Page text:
Recently, my husband, kids, and I attended a preschool health fair. Held at our local community centre, the place was bustling full of resources and interactive displays. Grandparents, parents, and children were moving about getting free hand-outs, playing in sensory bins, having their faces painted, and making crafts. As we made our way around to most of the kiosks in a very helter-skelter sort of a way, I slowly picked up our share of resources and books. Once my kids settled into a sensory bin filled with chestnuts, I noticed the infant development booth about a meter away. Very intently, I went up in the hopes of getting some tips on how to encourage my son’s speech development. What I got handed was a series of charts to refer to. Being a mom of two, and having been a parent for almost three years, this certainly isn’t my first time reading and referring to these checklists. Though I understand they are meant to be helpful resources, I do have a general dislike for them and here is why.
In the case of my first born, I definitely consulted such charts much more often than with my second. It seems most first-time parents are worried about doing everything as well as possible, and, therefore read over expert tips, advice, and checklists more than with subsequent children. When I watched my first-born’s development unfold organically, I felt immense pride in how unrelentingly she worked at trying to crawl; how her language started off with rudimentary approximations, and then suddenly picked incredible momentum to the point she is now speaking in fairly elaborate sentences. As I am witness to her development outside of any framework, I see her strengths as being limitless. However, when I hold a developmental chart and look at her, in that moment I think of her as being “above average”. Instead of thinking of her as her, I am thinking of my daughter as compared to others.
As I held the charts given to me at the fair, and looked at them in the context of my son, I found many of his gifts and aptitudes were barely, or not touched on at all. Although, it was written quite clearly that my son should be speaking more than he is. At just over fifteen months, he has few words, but understands more than I would expect a little one his age would. I approached the infant development booth, knowing his spoken language might need encouragement, but was and am so proud of the extent of his receptive language in both English and French. In this case, I felt all I got from this hand-out was that in one dimension, he wasn’t meeting expectations. Adding a bit of insult to injury, the woman who had handed me the sheets seemed to listen only to what I was saying my son wasn’t doing as opposed to what he could do, and do well for that matter. Additionally, she stated my son needed to be assessed. After I made my way back to the sensory bin, she and her colleague were obviously looking at my son and discussing his output. I came away from what should have been a wonderful experience at the fair feeling hurt, and amiss. I cried the whole way to my night class that night. I felt like so much had been discounted that day. And, it’s not like they discounted me. They discounted my baby. Firstly, most parents have a good understanding of their children’s strengths and areas that may need some help. For instance, my daughter is incredibly empathetic, but could afford to work on patience and always saying, ‘please’. Most families are out in their community at parks, community centres, and at playdates or dinner with relatives and friends with kids enough to notice what most kids of a given age are able to do. For instance, patience is something that most two-year-olds could afford some work on 🙂 If a concern or question arrives, I can simply ask my family doctor, or a talk to the early childhood educator from the StrongStart we attend regularly. Furthermore, charts lack empathy and are fairly superficial. And because of that, I think it especially makes sense to talk to a trusted, trained professional. I made the mistake of talking to a professional who I didn’t know; in a context that was set up for brief interactions. By speaking to my doctor, or an early childhood professional that I have an ongoing relationship with, my explanation of my son’s development likely would have been met with warmth and reflective listening, followed by recommendation.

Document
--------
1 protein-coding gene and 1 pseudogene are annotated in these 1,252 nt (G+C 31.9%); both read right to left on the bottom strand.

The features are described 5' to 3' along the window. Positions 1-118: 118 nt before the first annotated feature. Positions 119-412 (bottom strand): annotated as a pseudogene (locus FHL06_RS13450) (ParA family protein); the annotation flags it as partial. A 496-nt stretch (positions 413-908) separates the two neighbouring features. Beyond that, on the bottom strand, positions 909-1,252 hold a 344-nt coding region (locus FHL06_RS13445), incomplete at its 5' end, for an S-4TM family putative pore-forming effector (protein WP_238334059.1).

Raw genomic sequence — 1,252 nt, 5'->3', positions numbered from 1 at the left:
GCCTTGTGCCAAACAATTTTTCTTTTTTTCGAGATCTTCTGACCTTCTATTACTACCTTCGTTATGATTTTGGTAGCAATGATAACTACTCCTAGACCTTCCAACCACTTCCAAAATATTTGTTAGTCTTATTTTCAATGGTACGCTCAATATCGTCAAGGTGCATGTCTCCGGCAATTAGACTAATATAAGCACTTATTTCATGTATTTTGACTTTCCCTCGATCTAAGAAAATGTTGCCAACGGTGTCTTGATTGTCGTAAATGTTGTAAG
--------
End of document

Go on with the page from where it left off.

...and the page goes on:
My children are the source of the purest, most immediate and profound love I have ever known; their every accomplishment is a source of immense pride in my life; their individual expression of who they are has me constantly thinking of possibilities, and I am already grateful of how they teach me through who they are and what they gravitate towards. The idea of imposing a very limiting framework on either of my toddlers to evaluate their competencies is something that does not work for me 🙂 If you would like to look at a framework I do love, check out Gardner’s Theory of Intelligences here. Is there a parenting staple you’ve done well without? Or, do you have an example of how your child is a standout in ways that might not be measured on a chart? Please share! I would love to hear your thoughts <3